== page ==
According to Escape Dynamics, “the key operational components of the microwave beam power launch system are a ground-based microwave array and an engine based on the heat exchange between the hydrogen propellant and the incoming microwave radiation. Hydrogen heating is achieved with the heat exchanger, which heats the propellant to a temperature above 2,000 [degrees Kelvin], which is necessary for efficient operation of the engine.”
One of the major advantages of a beamed microwave external propulsion system, said Kevin Parkin, the deputy director of the Mission Design Center at NASA’s Ames Research Center in Mountain View, Calif., is that it can bypass some of the typical constraints of a traditional propulsion engine.
According to Parkin, who is an Escape Dynamics adviser and who wrote his own Ph.D. thesis on microwave thermal propulsion, a beamed energy propulsion system is capable of producing 2.5 times as much thrust as a traditional chemical-based system. He said that the standard system tops out at an energetic reaction of 16 megajoules per kilogram, while the beamed energy approach can reach 40 megajoules per kilogram.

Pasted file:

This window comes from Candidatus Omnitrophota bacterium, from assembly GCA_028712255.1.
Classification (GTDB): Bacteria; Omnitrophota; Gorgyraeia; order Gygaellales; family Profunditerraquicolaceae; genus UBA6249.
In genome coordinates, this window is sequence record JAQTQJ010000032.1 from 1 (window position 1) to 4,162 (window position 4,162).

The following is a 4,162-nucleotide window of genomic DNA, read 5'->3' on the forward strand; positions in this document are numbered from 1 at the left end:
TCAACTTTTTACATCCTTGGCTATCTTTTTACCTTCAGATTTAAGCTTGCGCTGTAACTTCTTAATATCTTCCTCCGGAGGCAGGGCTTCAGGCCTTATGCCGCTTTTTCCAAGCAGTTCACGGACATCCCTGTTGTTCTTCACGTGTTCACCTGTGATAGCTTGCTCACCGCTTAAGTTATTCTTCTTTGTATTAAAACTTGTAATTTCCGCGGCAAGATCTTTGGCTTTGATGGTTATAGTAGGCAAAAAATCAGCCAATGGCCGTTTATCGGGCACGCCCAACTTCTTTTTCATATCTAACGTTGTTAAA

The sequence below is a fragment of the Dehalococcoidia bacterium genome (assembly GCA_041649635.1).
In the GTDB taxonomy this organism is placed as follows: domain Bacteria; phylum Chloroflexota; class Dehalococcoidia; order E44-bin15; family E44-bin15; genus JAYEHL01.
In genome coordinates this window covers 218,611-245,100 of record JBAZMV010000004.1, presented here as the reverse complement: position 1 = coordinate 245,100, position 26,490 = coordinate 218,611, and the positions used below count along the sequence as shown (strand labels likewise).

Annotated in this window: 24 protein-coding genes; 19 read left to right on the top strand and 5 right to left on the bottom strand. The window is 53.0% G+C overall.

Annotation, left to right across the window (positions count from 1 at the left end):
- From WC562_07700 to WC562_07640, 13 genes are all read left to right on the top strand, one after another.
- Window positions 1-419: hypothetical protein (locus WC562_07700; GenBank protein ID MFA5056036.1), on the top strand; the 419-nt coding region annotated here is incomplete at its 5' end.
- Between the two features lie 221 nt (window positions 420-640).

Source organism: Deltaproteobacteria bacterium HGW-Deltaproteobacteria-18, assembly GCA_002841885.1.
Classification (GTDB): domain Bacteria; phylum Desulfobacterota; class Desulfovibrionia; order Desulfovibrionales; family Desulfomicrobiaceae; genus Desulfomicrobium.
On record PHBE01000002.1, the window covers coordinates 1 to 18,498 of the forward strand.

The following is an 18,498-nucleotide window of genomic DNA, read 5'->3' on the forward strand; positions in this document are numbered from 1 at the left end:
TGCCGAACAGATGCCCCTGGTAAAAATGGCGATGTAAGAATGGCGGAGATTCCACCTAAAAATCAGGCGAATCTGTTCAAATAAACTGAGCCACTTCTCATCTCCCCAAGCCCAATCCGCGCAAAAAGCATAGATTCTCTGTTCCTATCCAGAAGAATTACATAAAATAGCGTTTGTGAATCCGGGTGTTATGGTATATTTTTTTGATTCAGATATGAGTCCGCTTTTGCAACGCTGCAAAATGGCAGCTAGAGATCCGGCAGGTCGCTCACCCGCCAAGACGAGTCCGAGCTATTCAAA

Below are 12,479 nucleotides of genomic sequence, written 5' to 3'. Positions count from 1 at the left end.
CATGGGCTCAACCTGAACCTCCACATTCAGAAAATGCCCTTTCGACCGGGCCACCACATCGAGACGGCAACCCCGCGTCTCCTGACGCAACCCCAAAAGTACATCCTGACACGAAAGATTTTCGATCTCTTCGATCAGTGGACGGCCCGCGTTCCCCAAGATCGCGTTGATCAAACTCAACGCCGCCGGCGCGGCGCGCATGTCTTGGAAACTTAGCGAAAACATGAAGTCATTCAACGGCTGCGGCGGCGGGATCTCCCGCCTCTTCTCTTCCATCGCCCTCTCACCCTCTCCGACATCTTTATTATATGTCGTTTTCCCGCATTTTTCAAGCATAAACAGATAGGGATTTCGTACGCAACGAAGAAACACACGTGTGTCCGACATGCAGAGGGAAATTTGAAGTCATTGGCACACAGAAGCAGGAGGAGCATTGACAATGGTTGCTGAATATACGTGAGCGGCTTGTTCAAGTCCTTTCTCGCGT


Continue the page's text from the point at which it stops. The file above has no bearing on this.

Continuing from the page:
“So you get a higher performance out of the rocket by sending the same amount of mass out the back,” Parkin said. “So that translates to a rocket with a bigger payload.”
And what that means, Parkin added, is that a rocket launched under this paradigm could have more of its mass devoted to structural integrity, a key component in getting to a reusable launch vehicle that requires being inspected only once over 100 flights or so. “It’s more akin to an airliner than a rocket,” he explained.
“Until five years ago,” said Tseliakhovich, “we could not produce enough output of the microwave power. We did not have efficient enough gyrotrons.”
Today, however, it’s possible to produce more than a megawatt of energy per gyrotron, Tseliakhovich said, speaking of devices that, according to Wikipedia, are “high-powered vacuum tubes which emit millimeter-wave beams by bunching electrons with cyclotron motion in a strong magnetic field.”
Tseliakhovich said he believes it will be technologically possible to build a prototype beamed microwave infrastructure and launch vehicle in as little as seven year